Monday, November 19, 2012

Spontaneous Poetics (Ballads) - Introduction (Mary Hamilton)



June 9 1976 at Naropa Institute. Allen’s Naropa classes continue. We begin today with serialization of the transcripts of “Spontaneous Poetics” (Ballads). Allen begins the class by introducing his poetry guests.

AG: (Robert Duncan) is from San Francisco  and one of the founders of the whole San Francisco poetry scene and inheritor of the tradition of Ezra Pound and William Carlos Williams. He was a friend and correspondent of Pound, helper of Charles Olson, one of the people who taught at Black Mountain College. He’s 56 years old, real distinguished-looking and very elegant. He’ll wear a velvet suit and a bow tie and he’s a real elegant poet. Tremendously strong mind and a big mouth and a fantastic intelligence and great learning. So he’s worth hearing
Helen Adam was born in Scotland and brought up on Scottish Border Ballads and writes ballads and sings them unaccompanied and has never worked with a musician, so it’s just this 66-year-old Scottish lady, looking like Margaret Rutherford or something from an English comedy, actually (thinner), who’s. actually a fantastic witch and a very intelligent woman, totally giggly, but a great ballad maker.
So it’ll be a funny scene.
And fortunately we have balladeers here with Mike Burton and with Jack Elliott.
So we might as well begin the course unexpectedly with guest teachers and begin properly back in time. I’ll read a ballad that Joan Baez has been singing lately, the “Ballad of Mary Hamilton”, which is drawn from a big book, a collection of ballads called Child Ballads. Has anyone ever heard of that? Child Ballads? I think (Bob) Dylan had it on his bookshelf to study when he wanted to pick up on ballads. Do you know about that? Child Ballads? Did you ever hear about it?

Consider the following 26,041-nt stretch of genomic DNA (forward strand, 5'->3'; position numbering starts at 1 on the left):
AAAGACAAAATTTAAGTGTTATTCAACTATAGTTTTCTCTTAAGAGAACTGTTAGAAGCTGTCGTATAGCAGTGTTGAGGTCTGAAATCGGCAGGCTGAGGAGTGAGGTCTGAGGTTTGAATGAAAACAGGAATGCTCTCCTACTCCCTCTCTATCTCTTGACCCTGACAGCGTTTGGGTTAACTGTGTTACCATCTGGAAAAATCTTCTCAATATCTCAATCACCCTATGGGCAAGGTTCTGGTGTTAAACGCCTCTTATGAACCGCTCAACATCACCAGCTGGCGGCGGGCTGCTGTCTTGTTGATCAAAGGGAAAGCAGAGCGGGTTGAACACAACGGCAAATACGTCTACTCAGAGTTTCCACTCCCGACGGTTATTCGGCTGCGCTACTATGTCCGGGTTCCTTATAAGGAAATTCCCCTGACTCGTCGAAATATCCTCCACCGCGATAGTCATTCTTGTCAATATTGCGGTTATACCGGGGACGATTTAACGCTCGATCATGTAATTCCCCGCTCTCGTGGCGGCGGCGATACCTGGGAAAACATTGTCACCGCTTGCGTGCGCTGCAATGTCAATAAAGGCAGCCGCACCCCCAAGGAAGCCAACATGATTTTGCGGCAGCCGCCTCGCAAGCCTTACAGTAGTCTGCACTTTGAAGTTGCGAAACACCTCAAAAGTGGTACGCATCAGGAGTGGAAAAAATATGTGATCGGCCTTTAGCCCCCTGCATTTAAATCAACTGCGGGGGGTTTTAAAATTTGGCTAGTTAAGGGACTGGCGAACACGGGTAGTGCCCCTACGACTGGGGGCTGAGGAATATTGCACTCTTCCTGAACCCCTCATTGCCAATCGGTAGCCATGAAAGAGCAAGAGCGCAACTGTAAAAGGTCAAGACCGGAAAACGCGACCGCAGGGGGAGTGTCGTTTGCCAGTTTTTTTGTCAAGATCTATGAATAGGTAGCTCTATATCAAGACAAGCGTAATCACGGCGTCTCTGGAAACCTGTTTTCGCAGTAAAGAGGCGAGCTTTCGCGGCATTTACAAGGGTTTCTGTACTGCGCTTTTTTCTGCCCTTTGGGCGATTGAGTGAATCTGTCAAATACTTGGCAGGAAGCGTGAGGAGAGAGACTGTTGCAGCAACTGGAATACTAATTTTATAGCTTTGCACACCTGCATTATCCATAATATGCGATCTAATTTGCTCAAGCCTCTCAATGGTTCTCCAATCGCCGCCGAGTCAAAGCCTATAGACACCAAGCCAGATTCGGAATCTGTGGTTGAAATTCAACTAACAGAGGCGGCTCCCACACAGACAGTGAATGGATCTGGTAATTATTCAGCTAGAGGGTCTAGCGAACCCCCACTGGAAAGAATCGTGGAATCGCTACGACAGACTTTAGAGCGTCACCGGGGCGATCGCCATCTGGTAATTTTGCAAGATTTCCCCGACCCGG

Student: Heard about it, for years, but I never heard it.

AG: Never saw a copy. I never saw a copy except on Dylan’s bookcase. It’s appropriate that Jack (Elliott) is here because Jack Elliott is an old friend of Jack Kerouac and this is the Jack Kerouac School of Disembodied Poetics..also Elliott was in Paris at a time when William Burroughs and (Gregory) Corso and myself were around, so we’re old asshole buddies from previous decades, having shared the same girls one time or another, and, recently, the same stages with the Rolling Thunder troop. It’s appropriate for the first course then, to start off with ballads and Elliott. 

Allen begins with the opening stanza of “Mary Hamilton” – “Word’s gane to the kitchen./ And word’s gane to the ha’/ That Marie Hamilton gangs wi’ bairn/ To the hichest Stewart of a’’” – (that Mary Hamilton’s gone with a baby to the highest Stewart of all) – and continues through 17 more verses – “Last night there were four Marys,/ Tonight there’ll be but three/ There was Mary Seton and Mary Beton/ And Mary Carmichael, and me”.

AG: I’d actually never read this aloud before, so that’s why I was stumbling, but I’d heard Joan Baez sing it a couple of months ago and it really sounded like absolute knock-out  - the jumps from image to image, from situation to situation, from fast time to fast time – so it sounded like an ideal ballad.

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